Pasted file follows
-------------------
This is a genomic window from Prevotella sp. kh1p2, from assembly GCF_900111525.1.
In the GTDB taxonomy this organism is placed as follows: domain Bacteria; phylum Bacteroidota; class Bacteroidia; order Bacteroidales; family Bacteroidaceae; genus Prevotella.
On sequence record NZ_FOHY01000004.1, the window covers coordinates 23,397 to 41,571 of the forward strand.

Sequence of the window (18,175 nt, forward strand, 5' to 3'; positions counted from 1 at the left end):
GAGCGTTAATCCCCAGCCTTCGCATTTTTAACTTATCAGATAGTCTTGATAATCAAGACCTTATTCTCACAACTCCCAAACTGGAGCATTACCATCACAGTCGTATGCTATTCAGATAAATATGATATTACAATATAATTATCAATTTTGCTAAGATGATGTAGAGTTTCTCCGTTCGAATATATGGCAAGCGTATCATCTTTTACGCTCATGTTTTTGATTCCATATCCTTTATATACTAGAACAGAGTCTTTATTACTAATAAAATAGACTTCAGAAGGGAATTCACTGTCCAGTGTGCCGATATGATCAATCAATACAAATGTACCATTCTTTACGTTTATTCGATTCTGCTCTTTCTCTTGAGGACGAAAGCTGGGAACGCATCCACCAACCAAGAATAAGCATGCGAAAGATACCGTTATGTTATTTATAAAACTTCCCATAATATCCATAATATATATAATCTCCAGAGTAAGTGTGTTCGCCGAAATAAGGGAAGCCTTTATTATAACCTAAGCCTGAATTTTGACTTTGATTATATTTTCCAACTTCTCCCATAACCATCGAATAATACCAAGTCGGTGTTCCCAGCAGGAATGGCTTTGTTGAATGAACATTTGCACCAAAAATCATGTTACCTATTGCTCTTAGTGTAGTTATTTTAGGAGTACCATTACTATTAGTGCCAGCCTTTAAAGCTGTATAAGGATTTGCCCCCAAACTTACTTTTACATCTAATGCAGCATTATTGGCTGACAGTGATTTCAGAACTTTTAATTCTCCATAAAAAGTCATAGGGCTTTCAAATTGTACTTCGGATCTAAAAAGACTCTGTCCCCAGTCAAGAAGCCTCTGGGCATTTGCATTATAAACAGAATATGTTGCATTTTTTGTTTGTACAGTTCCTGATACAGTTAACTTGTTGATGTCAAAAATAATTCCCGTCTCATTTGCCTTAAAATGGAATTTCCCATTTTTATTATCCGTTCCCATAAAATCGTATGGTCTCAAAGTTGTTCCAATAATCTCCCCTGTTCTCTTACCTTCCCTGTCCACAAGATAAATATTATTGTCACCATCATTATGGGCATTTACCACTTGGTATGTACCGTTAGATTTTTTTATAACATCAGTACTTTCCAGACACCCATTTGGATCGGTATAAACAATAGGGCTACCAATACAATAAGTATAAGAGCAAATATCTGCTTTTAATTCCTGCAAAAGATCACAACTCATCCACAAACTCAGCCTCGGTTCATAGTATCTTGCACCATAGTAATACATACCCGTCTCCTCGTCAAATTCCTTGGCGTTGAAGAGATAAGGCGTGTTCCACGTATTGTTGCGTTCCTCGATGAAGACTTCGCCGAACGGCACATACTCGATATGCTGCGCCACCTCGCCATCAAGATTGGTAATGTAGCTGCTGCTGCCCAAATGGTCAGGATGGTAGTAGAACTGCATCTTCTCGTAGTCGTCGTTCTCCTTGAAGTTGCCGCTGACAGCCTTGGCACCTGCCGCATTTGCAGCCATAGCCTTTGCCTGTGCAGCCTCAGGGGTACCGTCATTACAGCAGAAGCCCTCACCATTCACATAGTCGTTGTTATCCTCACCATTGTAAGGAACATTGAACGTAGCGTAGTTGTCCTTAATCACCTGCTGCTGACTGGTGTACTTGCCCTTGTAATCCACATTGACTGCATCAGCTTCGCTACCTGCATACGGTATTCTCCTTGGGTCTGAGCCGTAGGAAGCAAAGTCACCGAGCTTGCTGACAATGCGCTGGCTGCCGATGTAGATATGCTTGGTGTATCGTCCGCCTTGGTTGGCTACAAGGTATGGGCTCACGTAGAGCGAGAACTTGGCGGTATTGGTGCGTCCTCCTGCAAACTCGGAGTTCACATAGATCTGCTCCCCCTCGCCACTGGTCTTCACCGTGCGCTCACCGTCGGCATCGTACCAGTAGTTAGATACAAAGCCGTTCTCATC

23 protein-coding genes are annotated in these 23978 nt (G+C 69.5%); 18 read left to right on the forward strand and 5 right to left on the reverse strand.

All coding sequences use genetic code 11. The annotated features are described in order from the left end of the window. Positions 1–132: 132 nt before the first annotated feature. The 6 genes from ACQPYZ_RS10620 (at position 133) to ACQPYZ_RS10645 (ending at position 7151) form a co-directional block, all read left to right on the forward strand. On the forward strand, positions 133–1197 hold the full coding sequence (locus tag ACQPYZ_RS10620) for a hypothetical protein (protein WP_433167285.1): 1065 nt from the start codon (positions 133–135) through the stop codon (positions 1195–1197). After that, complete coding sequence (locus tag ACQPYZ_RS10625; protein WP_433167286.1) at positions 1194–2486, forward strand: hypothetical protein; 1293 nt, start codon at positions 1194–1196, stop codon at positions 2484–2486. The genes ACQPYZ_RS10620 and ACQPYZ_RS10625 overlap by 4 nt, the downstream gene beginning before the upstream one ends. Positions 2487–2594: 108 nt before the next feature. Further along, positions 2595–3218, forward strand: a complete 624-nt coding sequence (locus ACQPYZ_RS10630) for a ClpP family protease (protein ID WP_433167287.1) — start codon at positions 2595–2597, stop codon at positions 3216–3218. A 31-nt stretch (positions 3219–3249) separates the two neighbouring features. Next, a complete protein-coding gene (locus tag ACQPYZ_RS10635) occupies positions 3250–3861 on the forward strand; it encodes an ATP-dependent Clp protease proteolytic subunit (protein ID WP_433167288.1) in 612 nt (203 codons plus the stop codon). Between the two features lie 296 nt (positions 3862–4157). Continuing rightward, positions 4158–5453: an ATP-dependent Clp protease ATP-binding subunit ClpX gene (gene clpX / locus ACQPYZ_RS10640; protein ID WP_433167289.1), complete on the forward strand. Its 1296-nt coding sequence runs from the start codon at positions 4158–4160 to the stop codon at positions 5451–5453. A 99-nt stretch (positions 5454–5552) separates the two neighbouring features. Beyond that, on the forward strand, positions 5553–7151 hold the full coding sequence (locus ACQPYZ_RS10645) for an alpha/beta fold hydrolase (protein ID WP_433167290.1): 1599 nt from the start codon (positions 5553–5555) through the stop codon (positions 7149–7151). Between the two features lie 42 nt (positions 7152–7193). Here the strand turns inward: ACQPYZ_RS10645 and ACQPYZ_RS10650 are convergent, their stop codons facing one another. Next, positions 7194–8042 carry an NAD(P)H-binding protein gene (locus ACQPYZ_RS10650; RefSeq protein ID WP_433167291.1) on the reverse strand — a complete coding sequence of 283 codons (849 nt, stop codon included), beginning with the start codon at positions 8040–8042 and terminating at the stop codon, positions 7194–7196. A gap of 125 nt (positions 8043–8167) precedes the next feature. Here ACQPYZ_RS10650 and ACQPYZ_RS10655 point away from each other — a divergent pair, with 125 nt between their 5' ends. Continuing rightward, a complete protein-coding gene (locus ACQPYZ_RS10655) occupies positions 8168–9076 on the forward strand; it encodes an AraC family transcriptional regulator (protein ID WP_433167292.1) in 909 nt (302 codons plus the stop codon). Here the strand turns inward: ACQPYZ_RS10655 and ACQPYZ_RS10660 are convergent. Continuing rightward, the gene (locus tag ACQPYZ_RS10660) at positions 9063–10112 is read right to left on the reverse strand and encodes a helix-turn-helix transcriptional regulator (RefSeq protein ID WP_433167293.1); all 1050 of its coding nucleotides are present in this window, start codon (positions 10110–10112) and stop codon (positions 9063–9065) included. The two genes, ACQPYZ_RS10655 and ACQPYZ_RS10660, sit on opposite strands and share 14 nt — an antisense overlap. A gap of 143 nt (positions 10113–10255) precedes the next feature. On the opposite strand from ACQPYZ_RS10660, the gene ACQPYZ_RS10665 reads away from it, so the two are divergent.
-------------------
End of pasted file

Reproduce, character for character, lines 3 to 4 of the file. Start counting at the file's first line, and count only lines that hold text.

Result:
On sequence record NZ_FOHY01000004.1, the window covers coordinates 23,397 to 41,571 of the forward strand.

Sequence of the window (18,175 nt, forward strand, 5' to 3'; positions counted from 1 at the left end):